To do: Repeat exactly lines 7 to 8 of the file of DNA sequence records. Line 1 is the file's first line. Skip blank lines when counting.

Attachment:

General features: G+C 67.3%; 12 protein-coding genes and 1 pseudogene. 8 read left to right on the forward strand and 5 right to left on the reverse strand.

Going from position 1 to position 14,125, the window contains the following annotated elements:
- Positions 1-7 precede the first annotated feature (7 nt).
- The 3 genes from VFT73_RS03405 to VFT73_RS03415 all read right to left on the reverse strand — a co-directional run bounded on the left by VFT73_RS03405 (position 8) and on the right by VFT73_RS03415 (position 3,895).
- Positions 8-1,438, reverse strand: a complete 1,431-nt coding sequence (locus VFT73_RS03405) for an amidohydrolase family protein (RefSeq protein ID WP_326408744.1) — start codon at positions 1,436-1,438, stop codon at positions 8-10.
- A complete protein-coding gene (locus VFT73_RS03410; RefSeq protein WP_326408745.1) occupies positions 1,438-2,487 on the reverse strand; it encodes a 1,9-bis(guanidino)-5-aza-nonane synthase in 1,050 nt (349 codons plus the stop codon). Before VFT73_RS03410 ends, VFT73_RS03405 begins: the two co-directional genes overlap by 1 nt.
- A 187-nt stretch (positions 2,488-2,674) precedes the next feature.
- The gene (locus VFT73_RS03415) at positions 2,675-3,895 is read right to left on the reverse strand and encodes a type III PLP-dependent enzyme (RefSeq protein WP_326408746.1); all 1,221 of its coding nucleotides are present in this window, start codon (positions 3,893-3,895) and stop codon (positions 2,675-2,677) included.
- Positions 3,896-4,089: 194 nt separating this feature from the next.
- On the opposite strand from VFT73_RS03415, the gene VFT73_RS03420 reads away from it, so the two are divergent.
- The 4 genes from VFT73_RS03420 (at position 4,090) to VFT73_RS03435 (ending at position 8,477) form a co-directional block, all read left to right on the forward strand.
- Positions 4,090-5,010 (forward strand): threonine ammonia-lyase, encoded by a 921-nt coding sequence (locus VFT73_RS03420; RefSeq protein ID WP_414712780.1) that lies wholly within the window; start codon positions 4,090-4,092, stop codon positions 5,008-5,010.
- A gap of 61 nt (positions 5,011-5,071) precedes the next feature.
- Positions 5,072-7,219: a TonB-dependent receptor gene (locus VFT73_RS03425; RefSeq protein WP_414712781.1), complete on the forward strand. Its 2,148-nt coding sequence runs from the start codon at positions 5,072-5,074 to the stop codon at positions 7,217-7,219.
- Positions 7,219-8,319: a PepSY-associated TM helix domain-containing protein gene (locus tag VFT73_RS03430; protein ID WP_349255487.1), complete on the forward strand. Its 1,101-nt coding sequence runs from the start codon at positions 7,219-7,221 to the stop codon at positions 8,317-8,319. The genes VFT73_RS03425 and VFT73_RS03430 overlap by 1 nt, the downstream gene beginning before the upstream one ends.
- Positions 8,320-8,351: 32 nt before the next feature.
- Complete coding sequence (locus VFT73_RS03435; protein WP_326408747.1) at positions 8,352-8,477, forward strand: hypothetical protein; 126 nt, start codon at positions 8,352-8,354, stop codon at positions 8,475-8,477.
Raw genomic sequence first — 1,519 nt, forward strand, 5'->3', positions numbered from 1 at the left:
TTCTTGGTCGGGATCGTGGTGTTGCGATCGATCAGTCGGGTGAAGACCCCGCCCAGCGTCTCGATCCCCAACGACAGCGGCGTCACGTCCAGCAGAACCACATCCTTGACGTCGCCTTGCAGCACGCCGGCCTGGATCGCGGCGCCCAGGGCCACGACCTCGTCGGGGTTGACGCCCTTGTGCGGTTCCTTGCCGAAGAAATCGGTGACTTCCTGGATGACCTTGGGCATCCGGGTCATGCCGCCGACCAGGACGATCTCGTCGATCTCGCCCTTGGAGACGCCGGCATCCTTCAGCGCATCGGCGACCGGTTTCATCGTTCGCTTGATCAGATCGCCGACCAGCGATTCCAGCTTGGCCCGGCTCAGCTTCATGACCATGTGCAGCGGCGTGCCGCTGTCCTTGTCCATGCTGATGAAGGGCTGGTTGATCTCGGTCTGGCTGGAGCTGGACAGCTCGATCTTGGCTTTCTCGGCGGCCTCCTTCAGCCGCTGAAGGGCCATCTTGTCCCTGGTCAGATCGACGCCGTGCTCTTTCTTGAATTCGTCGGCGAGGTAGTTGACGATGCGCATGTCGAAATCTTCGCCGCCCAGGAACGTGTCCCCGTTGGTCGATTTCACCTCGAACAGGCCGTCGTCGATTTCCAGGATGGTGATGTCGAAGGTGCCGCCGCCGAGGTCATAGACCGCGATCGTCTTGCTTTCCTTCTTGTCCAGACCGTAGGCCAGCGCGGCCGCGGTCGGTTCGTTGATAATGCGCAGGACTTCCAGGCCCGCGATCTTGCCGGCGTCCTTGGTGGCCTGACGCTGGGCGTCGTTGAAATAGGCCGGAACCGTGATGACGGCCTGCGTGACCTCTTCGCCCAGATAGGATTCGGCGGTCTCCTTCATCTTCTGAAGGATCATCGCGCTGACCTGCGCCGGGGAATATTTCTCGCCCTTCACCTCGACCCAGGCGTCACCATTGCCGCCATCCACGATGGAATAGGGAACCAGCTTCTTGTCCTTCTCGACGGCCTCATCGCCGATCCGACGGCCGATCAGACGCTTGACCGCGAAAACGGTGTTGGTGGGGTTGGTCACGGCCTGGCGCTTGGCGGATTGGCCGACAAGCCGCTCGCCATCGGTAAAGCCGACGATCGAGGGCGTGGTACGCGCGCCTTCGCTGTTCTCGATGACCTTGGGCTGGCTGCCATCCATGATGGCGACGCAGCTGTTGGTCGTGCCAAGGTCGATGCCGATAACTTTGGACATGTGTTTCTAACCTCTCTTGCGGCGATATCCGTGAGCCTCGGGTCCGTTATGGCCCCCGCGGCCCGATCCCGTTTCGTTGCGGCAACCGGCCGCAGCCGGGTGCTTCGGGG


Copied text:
- A 187-nt stretch (positions 2,488-2,674) precedes the next feature.
- The gene (locus VFT73_RS03415) at positions 2,675-3,895 is read right to left on the reverse strand and encodes a type III PLP-dependent enzyme (RefSeq protein WP_326408746.1); all 1,221 of its coding nucleotides are present in this window, start codon (positions 3,893-3,895) and stop codon (positions 2,675-2,677) included.